SEATTLE -- When Shawn Bouckaert hit a pothole with her car at Third Avenue and Bell Street back in 2012, she expected the city of Seattle to help pay for the damage to her car.
She said she had no choice but to replace all four tires on her 2007 Lexus IS250.
The bill? $476.16.
“I pay taxes. I expect the streets to be in a decent condition so I’m not damaging my car just driving home in the middle of downtown,” Bouckaert said. “It would just be nice to get some sort of financial relief when there’s a gigantic pothole in the middle of the city.”
Bouckaert reported the pothole and then filed a claim with the city. She included a detailed account of the incident, photos of the pothole, and a receipt from Discount Tire.
Several months later, the city informed her by mail that her claim had been denied.
“I really felt like I was getting screwed over by the city,” she said.
While the city acknowledged that it was responsible for the pothole, it claimed it had “no prior knowledge” that the pothole was there.
By law, the city owed Bouckaert nothing.
“The first we knew about it may have been your call. In which case, the city wouldn’t be liable because we had no knowledge of it,” said Rick Eilman, a claims manager for the city.
“(By law), an entity responsible for a roadway must have prior notice and a reasonable opportunity to repair it before they can be held liable.”
Eilman said he understands why the law could frustrate drivers.
“We take very seriously our responsibility to be fair with citizens, but we also have a duty to the taxpayers who pay those bills,” he said. “So if the law says we’re not responsible, we’re not going to pay and burden the taxpayers with what is essentially a gift of public funds.”
Since January 2013, the city has received 454 claims for damage related to potholes. Of those, 269 were settled for a total of $156, 895. Ninety-one claims went unpaid, either because they were denied or the claimant gave up on getting money from the city. The remaining claims are either still open or the city determined another entity was responsible for the pothole.
While Seattle denies plenty of claims, the city of Tacoma rejects a larger percentage. Of 158 pothole claims closed by the city since the start of 2013, exactly half were denied.
The reason Shawn Bouckaert’s claim was denied is among the most common.
Had she known the city might have paid her claim had the pothole already been reported, Bouckaert said there’s a chance she would have waited to file her claim until after she reported the pothole anonymously.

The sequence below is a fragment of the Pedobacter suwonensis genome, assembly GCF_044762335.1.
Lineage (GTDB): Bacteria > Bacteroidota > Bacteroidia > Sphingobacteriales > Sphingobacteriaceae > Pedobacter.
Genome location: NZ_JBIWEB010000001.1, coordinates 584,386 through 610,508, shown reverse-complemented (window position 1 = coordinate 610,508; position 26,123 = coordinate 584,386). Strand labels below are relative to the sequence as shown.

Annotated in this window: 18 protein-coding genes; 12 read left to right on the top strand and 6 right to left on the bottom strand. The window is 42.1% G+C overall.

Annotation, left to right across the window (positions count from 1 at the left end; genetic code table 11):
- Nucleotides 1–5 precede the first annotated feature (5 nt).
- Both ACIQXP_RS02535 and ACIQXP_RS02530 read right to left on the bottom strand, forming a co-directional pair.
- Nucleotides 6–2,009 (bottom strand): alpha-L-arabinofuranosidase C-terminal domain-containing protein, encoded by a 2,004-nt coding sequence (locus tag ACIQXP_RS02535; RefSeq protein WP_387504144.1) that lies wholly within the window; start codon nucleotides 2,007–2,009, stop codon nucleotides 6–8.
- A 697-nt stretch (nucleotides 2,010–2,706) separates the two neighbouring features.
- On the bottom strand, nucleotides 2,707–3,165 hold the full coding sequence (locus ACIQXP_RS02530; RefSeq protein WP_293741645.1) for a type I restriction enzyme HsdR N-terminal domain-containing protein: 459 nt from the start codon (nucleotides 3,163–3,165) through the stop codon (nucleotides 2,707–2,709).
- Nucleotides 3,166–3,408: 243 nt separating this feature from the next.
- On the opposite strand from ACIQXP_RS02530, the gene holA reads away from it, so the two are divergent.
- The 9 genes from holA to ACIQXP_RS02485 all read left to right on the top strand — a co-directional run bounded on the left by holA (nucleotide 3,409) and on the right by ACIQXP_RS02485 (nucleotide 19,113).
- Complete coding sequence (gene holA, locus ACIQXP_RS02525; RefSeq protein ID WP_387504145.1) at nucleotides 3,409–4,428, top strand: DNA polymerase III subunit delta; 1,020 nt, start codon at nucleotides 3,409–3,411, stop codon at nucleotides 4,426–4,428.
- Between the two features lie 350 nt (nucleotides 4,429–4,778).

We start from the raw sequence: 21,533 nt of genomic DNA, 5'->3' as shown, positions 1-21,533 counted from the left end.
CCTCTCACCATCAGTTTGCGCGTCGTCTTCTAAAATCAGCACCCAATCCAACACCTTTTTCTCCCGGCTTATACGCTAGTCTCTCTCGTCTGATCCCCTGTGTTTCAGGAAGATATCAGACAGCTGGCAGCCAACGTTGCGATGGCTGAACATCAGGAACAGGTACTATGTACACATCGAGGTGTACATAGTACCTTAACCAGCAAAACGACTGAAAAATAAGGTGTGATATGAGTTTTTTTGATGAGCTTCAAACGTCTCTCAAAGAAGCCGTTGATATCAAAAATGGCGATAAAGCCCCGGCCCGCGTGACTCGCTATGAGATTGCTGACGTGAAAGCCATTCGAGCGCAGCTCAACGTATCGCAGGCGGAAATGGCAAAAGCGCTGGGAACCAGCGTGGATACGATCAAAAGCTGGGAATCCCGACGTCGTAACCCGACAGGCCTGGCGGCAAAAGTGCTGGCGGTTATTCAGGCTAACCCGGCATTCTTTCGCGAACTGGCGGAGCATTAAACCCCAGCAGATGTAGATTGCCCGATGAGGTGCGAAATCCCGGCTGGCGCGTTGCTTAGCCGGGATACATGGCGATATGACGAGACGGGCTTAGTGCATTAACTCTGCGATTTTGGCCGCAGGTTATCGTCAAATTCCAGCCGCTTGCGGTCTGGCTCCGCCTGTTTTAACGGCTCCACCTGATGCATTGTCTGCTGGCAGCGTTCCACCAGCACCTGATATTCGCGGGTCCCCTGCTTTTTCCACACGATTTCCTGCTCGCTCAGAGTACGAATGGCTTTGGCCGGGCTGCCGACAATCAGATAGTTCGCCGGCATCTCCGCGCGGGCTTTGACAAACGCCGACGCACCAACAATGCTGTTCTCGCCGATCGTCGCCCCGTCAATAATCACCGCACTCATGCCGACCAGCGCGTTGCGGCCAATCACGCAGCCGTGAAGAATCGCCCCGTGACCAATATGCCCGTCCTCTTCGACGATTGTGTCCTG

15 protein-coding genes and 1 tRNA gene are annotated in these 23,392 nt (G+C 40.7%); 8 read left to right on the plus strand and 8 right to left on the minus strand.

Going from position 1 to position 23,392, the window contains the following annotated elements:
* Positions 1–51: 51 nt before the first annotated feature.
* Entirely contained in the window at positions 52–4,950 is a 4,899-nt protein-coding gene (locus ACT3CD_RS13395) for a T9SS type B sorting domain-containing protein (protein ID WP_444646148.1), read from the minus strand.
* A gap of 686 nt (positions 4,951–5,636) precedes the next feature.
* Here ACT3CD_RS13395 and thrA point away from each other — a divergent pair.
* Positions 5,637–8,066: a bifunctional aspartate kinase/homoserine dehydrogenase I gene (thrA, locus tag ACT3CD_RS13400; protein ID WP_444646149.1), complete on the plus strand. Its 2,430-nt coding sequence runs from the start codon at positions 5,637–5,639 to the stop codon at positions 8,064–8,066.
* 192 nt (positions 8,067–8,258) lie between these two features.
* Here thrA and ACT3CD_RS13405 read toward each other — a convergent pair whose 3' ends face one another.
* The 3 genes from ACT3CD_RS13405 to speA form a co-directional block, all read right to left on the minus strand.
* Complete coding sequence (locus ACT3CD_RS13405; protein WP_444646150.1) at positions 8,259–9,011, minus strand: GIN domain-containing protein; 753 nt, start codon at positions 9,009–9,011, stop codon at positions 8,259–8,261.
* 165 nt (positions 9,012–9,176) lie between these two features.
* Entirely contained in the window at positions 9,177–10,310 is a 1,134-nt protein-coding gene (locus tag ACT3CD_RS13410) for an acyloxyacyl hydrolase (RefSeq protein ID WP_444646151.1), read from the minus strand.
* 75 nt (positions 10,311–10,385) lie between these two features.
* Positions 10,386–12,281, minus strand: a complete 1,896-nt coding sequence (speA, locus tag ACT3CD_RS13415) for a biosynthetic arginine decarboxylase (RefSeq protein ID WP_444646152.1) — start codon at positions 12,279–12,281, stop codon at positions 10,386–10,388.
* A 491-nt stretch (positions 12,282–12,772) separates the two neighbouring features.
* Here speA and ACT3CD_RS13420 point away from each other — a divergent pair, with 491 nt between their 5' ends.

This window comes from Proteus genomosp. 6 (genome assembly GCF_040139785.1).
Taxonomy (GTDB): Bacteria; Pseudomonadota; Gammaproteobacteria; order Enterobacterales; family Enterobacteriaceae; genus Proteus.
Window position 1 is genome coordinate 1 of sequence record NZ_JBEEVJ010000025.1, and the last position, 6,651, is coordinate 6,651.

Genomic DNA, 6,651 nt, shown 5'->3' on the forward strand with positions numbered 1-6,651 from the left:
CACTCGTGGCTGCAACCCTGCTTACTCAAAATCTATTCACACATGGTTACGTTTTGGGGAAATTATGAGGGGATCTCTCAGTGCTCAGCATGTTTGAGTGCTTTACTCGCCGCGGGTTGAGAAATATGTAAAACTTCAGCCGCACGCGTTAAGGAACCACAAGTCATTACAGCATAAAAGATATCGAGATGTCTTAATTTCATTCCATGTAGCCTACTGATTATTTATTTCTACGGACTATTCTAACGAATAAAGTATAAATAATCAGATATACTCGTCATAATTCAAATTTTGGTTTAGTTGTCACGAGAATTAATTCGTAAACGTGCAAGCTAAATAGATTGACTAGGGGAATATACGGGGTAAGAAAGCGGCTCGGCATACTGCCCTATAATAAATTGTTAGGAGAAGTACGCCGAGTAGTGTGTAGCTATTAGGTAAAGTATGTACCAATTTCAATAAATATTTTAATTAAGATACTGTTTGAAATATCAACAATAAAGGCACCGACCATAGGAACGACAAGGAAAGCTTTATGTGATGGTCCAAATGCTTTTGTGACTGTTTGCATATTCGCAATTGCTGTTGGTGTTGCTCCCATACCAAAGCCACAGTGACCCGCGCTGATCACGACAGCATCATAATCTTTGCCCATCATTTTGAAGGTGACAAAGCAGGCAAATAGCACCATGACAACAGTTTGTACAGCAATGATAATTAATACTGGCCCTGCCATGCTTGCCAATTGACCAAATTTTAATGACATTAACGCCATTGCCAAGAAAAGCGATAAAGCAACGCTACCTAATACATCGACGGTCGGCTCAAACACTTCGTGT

“I don’t want to tell people to lie about when their accident happened,” she said. “But, you know, I followed the rules and it didn’t do anything for me.”
Eilman would not say whether people have tried that in the past, but said each claim is investigated thoroughly.
“We do take fraud seriously,” he said. “We try to be fair. We are honest and we expect people to be.”
He said cases like Shawn Bouckaert’s underline why it is so important to report a pothole when you see it.
Last month, 488 potholes were reported to the City of Seattle and 98% were fixed within three business days, according to information available on the city’s website.
Had someone reported the pothole Bouckaert hit, the city may have fixed it before the accident even happened – or, at the very least, may have helped her pay for the damage to her car.
Kenn Arning, a Seattle resident and once-avid bicyclist, was lucky the city had “prior knowledge” of the pothole he fell into back in 2012, or he could have been stuck with hefty medical bills.
Arning was riding his bike to work at Harborview Medical Center when his front tire hit a pothole, hurling him face-first into the concrete. He suffered a broken finger, lacerations to his face, and two chipped teeth. He was out of work for seven weeks.
With the help of an attorney, Arning settled with the city for $25,000.
“(For) medical expenses, and my lost wages, and my pain and suffering,” he said. “It was a big deal for me. It was serious injury.”
While the money was helpful, Arning would have preferred the city had fixed the pothole before he hit it. After all, the cost of his settlement could have paid for roughly 250 pothole repairs.
[In Seattle, a pothole can be reported by calling 206-684-ROAD (7623), or 206-684-CITY (2489). You can also report it in person at City Hall, or via the free “Find It, Fix It” mobile app.
If you believe you’ve sustained damage or been injured due to a pothole, it is important you document the scene by taking photographs. You should also keep any receipts related to the cost of repairs.]